Hume’s resignation from the British Raj coincided with his own diminishing interest in ornithology, something exacerbated by his deep but relatively brief involvement with Theosophy at this time, during which he became both a vegetarian and increasingly unwilling to procure specimens in the name of science. At the same time, now unconstrained by his job, his involvement with radical politics blossomed: he played a seminal role in the founding of the Congress Party, which would eventually become the main vehicle of the Indian independence movement and was the party of government in independent India as recently as a couple of years ago. Following the tragic theft of most of his text for his long-planned magnum opus on the Birds of British India, in 1885 Hume donated his entire bird collection to the Natural History Museum and withdrew from ornithology.
Finally returning to live permanently in Britain in 1894, he threw himself into liberal politics, as well as taking up British botany with the documentary zeal he had once devoted to Indian ornithology. Dissatisfied with convenience of access to the Natural History Museum botany collections for the interested working man, his final major act, in 1910, was to set up and endow the South London Botanical Institute (SLBI): over one hundred years later this is still going strong. Meanwhile, his ornithological collection remains the bedrock for all future south Asian bird research, as is fulsomely acknowledged by the most recent handbook for the area (Rasmussen & Anderton 2012 Birds of South Asia. 2 vols. 2nd ed.). In 2012, the centenary year since his death, the NHM and SLBI jointly acknowledged his significance by devoting a one-day conference to him.
Those interested to learn more of Hume may wish to look at a recent review of his life, focused on his ornithology – http://orientalbirdclub.org/wp-content/uploads/2012/11/Allan-Octavian-Hume.pdf – and at the account of him on Wikipedia – http://en.wikipedia.org/wiki/Allan_Octavian_Hume . The current effort to crowd-source his bird registers will feed directly into on-going research into understanding his development as an ornithologist and into interpreting the science in some of his diaries now held by the NHM.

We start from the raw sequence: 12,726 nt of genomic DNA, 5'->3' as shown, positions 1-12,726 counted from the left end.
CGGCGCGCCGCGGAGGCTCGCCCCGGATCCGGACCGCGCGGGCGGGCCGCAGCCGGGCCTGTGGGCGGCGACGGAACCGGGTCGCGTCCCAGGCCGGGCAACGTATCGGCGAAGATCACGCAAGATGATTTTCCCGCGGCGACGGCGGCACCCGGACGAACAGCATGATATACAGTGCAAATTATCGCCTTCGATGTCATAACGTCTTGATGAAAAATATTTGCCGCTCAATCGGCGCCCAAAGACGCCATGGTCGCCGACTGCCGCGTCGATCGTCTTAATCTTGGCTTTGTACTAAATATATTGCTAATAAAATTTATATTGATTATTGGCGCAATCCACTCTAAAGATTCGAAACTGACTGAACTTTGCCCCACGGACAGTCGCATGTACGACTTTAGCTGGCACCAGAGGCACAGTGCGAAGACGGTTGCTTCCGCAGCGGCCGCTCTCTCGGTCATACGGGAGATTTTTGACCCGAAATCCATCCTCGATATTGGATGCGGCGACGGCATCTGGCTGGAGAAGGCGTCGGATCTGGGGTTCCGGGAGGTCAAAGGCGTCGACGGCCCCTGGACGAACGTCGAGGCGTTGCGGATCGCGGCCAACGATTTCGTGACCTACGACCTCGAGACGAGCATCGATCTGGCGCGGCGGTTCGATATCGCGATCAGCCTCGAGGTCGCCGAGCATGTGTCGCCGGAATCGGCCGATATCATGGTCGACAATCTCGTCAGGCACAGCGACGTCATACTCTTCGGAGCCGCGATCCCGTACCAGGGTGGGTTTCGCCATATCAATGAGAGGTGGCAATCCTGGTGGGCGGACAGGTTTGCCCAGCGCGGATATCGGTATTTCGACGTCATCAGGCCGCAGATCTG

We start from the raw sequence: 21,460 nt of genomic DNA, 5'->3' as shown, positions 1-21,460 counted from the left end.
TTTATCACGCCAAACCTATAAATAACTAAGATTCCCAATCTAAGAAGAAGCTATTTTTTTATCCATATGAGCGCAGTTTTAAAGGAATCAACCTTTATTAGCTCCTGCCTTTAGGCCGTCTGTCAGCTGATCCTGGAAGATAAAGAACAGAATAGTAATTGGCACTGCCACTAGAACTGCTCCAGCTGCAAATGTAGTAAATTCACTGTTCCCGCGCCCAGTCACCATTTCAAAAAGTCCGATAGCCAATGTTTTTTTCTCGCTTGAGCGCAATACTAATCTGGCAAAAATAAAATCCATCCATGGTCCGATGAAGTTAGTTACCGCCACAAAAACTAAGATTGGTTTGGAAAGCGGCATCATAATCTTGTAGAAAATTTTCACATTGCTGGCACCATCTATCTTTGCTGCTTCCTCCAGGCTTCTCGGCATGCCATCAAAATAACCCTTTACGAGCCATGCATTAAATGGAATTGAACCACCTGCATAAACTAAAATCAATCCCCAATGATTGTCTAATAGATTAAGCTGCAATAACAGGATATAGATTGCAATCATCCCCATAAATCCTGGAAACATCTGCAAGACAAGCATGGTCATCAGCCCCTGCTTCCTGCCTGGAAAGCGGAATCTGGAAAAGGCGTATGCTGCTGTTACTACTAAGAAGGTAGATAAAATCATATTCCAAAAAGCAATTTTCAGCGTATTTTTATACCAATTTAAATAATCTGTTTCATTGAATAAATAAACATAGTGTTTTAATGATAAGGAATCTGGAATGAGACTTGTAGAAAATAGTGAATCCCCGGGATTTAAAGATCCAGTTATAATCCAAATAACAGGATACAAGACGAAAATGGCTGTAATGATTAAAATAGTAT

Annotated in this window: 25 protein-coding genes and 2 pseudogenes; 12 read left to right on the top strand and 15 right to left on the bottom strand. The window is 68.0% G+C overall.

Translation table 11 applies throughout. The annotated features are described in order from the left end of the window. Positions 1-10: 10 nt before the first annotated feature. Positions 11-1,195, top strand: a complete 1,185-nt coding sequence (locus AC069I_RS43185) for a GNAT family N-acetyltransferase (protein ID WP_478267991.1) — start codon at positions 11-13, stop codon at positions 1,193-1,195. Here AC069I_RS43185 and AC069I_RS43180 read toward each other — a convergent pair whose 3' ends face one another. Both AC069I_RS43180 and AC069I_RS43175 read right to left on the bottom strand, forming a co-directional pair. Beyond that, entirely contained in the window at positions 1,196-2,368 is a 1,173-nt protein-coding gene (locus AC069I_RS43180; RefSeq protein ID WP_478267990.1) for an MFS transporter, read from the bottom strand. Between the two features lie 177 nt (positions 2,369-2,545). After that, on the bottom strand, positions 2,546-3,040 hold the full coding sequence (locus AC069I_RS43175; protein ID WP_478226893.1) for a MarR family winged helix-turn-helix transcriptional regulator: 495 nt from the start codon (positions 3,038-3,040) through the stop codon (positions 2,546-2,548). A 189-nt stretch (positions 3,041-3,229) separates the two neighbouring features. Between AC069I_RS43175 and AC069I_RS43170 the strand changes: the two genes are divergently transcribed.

The content about Allan Octavian Hume was written by Robert Prys-Jones and intro. and posting of this by Robert Guralnick.
This is being cross-posted with iDigBio, and co-authored with Libby Ellwood and Austin Mast.
Internet-scale public engagement in the digitization of biodiversity research specimens, such as can be seen at Notes from Nature, DigiVol, the Smithsonian’s Transcription Center, and FromthePage.com, offers clear win-wins insofar as motoring through our 100’s-of-millions-of-specimens digitization backlog and advancing science literacy. However, developing that level of engagement presents some large cyberinfrastructure challenges, given that the community of public engagement tools has yet to interoperate “seamlessly” amongst themselves and with the more established biodiversity data platforms, such as Symbiota and iDigBio. This observation was first widely discussed at iDigBio’s 2012 Public Participation in Digitization of Biodiversity Research Specimens Workshop, which led to iDigBio’s development of Biospex, a prototype public participation project management system.
For the second year in a row, iDigBio and Notes from Nature co-organized a citizen science (CITSCI) hackathon focused on the cyberinfrastructure gaps. You can read about last year’s CITSCribe Hackathon here. The main goal of this year’s CITStitch Hackathon (Dec 3–5) was to build interoperability among projects that enable public participation in digitization in useful and exciting ways for both the public participation project managers and the public participants. Among this year’s 24 participants were developers, data managers and publishers from public participation tools as well as those who work with cool tools for data visualization (e.g., CartoDB and Zooniverse), data cleaning (e.g., VertNet, Encyclopedia of Life, Global Names, FilteredPush, Kurator, SALIX), and georeferencing (GeoLocate and CoGE).